The United States starts the “process of establishing” a consulate in contested Western Sahara, after Washington recognized Morocco’s sovereignty there in exchange for Rabat normalizing ties with Israel.
US ambassador David Fischer visits the port of Dakhla, 1,440 kilometers (895 miles) southwest of Rabat in the far south of Moroccan-controlled Western Sahara, to mark the start of work on a diplomatic office.
“It is such an honor for me to visit this stunningly beautiful and critically important region of Morocco, and to begin the process of establishing a US diplomatic presence here,” Fischer says, according to the US embassy.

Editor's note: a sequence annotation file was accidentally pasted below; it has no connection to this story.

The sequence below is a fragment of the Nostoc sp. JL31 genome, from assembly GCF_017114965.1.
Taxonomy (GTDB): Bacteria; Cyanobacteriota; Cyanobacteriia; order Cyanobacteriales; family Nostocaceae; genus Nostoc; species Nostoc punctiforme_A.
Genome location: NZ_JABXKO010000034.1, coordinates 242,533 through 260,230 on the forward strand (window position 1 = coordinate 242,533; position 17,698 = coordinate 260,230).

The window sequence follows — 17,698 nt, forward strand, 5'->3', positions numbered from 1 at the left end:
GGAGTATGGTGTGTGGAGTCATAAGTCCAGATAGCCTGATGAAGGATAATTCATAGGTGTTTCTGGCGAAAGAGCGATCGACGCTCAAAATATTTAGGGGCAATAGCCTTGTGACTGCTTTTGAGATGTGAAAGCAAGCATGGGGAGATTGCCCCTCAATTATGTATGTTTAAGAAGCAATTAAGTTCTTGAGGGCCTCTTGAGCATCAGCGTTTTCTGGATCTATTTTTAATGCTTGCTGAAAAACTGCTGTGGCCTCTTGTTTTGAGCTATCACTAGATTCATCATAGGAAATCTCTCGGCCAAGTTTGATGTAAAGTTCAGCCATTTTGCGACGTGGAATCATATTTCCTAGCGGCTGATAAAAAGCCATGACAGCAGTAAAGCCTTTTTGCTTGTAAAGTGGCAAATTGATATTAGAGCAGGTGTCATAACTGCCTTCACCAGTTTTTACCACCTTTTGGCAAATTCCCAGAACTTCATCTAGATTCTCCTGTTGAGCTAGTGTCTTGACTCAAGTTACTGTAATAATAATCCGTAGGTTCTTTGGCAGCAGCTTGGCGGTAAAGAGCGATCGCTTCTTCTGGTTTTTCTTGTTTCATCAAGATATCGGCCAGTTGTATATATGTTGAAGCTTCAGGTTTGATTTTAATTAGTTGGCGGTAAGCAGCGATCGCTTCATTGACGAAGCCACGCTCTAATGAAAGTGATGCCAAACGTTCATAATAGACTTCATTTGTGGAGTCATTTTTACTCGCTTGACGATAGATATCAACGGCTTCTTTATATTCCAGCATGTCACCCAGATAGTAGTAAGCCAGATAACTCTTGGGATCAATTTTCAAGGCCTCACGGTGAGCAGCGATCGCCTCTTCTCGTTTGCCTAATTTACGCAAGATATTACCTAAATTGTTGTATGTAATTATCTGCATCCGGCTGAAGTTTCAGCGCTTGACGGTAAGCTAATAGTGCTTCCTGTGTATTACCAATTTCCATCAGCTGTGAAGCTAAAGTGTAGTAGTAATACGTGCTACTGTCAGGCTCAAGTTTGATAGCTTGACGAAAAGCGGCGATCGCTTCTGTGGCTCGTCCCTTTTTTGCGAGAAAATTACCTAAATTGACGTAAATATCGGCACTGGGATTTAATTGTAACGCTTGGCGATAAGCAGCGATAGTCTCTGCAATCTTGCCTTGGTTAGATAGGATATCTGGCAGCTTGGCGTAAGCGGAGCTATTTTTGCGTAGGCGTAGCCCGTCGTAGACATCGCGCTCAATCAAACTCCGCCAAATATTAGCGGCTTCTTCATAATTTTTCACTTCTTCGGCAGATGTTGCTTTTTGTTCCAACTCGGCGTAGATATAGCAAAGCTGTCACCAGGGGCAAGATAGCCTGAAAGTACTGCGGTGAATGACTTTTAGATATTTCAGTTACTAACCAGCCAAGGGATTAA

Western Sahara is a disputed and divided former Spanish colony, mostly under Morocco’s control, where tensions with the pro-independence Polisario Front have simmered since the 1970s.
Last year, Morocco joined the United Arab Emirates, Bahrain and Sudan in agreeing to normalize ties with Israel under US-brokered deals.
In return, US President Donald Trump fulfilled a decades-old Moroccan goal by backing its contested sovereignty over the barren but phosphate-rich region, which lies next to key Atlantic fishing zones.
Foreign Minister Nasser Bourita says “Morocco feels stronger in its legitimate fight for its territorial integrity… with the support of its friends.”